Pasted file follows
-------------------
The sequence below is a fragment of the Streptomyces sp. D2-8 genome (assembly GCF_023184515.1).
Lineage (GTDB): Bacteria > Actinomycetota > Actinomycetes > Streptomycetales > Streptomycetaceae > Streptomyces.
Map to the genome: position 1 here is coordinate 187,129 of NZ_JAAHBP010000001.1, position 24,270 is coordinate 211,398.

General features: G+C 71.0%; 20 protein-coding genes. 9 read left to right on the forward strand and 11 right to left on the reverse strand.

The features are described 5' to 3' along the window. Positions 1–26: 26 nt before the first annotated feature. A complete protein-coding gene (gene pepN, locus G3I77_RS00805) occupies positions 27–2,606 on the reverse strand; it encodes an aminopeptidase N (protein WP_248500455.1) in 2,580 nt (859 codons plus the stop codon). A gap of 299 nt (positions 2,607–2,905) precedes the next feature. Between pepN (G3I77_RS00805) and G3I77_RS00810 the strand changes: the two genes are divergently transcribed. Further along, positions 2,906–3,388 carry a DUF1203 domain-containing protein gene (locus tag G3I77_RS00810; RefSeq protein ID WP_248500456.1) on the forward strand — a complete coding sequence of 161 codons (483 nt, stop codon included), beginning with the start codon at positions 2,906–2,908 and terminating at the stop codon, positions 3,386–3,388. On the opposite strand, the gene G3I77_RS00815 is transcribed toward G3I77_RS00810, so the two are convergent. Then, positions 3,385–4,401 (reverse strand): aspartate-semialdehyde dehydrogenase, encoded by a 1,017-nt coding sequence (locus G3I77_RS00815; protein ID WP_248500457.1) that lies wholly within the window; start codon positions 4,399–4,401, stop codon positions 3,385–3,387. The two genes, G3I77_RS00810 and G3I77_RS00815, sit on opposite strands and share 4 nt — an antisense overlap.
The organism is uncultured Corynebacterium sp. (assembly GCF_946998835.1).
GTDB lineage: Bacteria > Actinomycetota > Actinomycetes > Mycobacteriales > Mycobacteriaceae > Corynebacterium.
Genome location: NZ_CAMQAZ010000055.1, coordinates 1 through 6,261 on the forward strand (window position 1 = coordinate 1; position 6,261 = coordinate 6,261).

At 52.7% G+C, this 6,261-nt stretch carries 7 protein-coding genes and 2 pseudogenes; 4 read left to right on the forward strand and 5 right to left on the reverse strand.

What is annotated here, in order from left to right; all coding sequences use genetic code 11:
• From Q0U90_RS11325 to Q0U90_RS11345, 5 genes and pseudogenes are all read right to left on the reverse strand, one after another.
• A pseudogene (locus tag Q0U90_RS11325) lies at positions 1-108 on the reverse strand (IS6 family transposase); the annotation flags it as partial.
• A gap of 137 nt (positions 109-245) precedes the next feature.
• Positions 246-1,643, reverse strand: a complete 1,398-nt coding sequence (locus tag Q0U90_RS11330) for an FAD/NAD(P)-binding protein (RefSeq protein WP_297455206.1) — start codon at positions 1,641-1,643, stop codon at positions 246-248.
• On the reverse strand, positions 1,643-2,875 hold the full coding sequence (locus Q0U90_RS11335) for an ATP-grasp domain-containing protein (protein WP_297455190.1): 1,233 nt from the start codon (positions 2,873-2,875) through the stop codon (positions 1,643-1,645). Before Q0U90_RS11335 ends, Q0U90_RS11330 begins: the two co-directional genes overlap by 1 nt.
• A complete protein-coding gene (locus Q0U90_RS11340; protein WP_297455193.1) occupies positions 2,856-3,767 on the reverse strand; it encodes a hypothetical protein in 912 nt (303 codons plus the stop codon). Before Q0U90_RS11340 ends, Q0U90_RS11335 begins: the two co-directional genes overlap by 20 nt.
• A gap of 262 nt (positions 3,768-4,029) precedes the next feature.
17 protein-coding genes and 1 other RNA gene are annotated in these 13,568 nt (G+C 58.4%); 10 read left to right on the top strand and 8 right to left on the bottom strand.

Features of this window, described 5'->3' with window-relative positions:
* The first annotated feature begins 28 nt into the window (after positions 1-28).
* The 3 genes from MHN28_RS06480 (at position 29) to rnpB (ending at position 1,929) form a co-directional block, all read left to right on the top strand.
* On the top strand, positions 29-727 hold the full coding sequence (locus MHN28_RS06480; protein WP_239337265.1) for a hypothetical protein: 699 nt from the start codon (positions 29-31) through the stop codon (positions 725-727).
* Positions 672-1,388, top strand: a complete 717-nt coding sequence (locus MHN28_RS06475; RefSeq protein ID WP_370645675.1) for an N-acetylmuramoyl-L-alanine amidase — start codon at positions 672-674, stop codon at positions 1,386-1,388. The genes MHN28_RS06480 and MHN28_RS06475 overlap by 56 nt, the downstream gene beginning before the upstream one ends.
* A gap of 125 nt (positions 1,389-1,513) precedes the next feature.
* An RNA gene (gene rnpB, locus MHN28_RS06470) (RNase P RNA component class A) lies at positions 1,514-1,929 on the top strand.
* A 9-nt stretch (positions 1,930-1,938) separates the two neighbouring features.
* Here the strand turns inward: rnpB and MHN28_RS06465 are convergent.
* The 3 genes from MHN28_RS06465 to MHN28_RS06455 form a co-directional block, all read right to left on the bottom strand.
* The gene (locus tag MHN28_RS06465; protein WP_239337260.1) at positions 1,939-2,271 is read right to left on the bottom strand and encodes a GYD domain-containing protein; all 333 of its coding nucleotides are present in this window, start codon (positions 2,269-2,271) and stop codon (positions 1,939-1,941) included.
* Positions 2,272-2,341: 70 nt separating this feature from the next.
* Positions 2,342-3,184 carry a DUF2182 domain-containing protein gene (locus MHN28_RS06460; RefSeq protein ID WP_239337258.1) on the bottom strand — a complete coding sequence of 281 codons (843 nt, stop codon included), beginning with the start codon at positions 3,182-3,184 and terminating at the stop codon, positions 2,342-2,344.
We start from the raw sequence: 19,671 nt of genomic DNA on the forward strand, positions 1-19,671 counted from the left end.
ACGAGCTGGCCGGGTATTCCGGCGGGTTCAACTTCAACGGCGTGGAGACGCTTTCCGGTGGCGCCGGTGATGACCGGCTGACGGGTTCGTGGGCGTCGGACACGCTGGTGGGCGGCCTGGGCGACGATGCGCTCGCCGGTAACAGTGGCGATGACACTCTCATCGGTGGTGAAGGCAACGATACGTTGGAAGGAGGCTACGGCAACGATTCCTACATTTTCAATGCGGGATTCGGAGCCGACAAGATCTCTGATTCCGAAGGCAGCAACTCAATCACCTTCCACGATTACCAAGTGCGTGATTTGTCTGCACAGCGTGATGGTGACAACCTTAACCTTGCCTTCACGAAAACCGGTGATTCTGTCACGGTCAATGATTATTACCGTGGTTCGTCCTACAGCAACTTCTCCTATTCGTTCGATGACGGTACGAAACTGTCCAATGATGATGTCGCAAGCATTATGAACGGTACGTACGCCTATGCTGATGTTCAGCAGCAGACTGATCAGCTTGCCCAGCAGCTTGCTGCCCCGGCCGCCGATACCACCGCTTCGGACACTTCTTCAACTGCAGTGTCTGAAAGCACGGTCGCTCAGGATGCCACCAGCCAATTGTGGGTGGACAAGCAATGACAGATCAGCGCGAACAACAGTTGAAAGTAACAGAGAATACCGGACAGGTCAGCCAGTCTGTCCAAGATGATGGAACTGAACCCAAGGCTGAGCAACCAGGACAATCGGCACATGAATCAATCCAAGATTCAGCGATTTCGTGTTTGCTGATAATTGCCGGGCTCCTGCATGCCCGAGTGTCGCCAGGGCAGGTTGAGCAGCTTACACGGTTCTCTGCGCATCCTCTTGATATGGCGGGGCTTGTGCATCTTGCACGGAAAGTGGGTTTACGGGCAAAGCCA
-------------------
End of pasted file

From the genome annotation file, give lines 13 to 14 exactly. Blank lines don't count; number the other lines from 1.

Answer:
• A gap of 137 nt (positions 109-245) precedes the next feature.
• Positions 246-1,643, reverse strand: a complete 1,398-nt coding sequence (locus tag Q0U90_RS11330) for an FAD/NAD(P)-binding protein (RefSeq protein WP_297455206.1) — start codon at positions 1,641-1,643, stop codon at positions 246-248.